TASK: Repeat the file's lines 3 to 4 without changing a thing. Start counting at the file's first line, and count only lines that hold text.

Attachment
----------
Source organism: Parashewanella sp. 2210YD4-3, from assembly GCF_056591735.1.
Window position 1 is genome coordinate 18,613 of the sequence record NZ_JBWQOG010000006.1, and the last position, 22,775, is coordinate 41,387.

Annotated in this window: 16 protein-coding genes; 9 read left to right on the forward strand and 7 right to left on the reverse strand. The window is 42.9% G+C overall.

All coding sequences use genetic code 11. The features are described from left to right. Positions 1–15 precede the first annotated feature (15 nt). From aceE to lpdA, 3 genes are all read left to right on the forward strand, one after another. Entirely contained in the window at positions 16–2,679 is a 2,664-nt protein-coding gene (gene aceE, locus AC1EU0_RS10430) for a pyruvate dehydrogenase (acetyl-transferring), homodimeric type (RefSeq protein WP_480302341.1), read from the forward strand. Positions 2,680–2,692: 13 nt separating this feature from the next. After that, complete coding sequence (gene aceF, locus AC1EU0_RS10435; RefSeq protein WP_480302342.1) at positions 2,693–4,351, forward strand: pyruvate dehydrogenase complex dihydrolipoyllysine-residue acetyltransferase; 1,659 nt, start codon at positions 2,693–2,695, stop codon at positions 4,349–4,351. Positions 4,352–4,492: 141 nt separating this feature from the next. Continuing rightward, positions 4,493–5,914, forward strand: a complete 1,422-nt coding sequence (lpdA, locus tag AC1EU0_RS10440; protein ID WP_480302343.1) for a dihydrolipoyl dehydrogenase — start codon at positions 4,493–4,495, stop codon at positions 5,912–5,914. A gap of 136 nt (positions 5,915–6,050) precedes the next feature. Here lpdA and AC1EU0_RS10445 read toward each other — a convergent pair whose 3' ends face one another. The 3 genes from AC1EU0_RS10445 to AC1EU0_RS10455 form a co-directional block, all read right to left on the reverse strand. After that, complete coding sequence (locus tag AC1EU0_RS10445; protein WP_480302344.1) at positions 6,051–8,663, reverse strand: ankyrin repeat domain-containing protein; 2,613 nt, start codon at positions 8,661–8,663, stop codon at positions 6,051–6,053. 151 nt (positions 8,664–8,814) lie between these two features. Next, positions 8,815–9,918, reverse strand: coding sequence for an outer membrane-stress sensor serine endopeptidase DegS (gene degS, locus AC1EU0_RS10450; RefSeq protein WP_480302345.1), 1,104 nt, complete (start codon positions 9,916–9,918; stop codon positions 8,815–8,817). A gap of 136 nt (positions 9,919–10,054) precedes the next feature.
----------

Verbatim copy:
Annotated in this window: 16 protein-coding genes; 9 read left to right on the forward strand and 7 right to left on the reverse strand. The window is 42.9% G+C overall.

All coding sequences use genetic code 11. The features are described from left to right. Positions 1–15 precede the first annotated feature (15 nt). From aceE to lpdA, 3 genes are all read left to right on the forward strand, one after another. Entirely contained in the window at positions 16–2,679 is a 2,664-nt protein-coding gene (gene aceE, locus AC1EU0_RS10430) for a pyruvate dehydrogenase (acetyl-transferring), homodimeric type (RefSeq protein WP_480302341.1), read from the forward strand. Positions 2,680–2,692: 13 nt separating this feature from the next. After that, complete coding sequence (gene aceF, locus AC1EU0_RS10435; RefSeq protein WP_480302342.1) at positions 2,693–4,351, forward strand: pyruvate dehydrogenase complex dihydrolipoyllysine-residue acetyltransferase; 1,659 nt, start codon at positions 2,693–2,695, stop codon at positions 4,349–4,351. Positions 4,352–4,492: 141 nt separating this feature from the next. Continuing rightward, positions 4,493–5,914, forward strand: a complete 1,422-nt coding sequence (lpdA, locus tag AC1EU0_RS10440; protein ID WP_480302343.1) for a dihydrolipoyl dehydrogenase — start codon at positions 4,493–4,495, stop codon at positions 5,912–5,914. A gap of 136 nt (positions 5,915–6,050) precedes the next feature. Here lpdA and AC1EU0_RS10445 read toward each other — a convergent pair whose 3' ends face one another. The 3 genes from AC1EU0_RS10445 to AC1EU0_RS10455 form a co-directional block, all read right to left on the reverse strand. After that, complete coding sequence (locus tag AC1EU0_RS10445; protein WP_480302344.1) at positions 6,051–8,663, reverse strand: ankyrin repeat domain-containing protein; 2,613 nt, start codon at positions 8,661–8,663, stop codon at positions 6,051–6,053. 151 nt (positions 8,664–8,814) lie between these two features. Next, positions 8,815–9,918, reverse strand: coding sequence for an outer membrane-stress sensor serine endopeptidase DegS (gene degS, locus AC1EU0_RS10450; RefSeq protein WP_480302345.1), 1,104 nt, complete (start codon positions 9,916–9,918; stop codon positions 8,815–8,817). A gap of 136 nt (positions 9,919–10,054) precedes the next feature.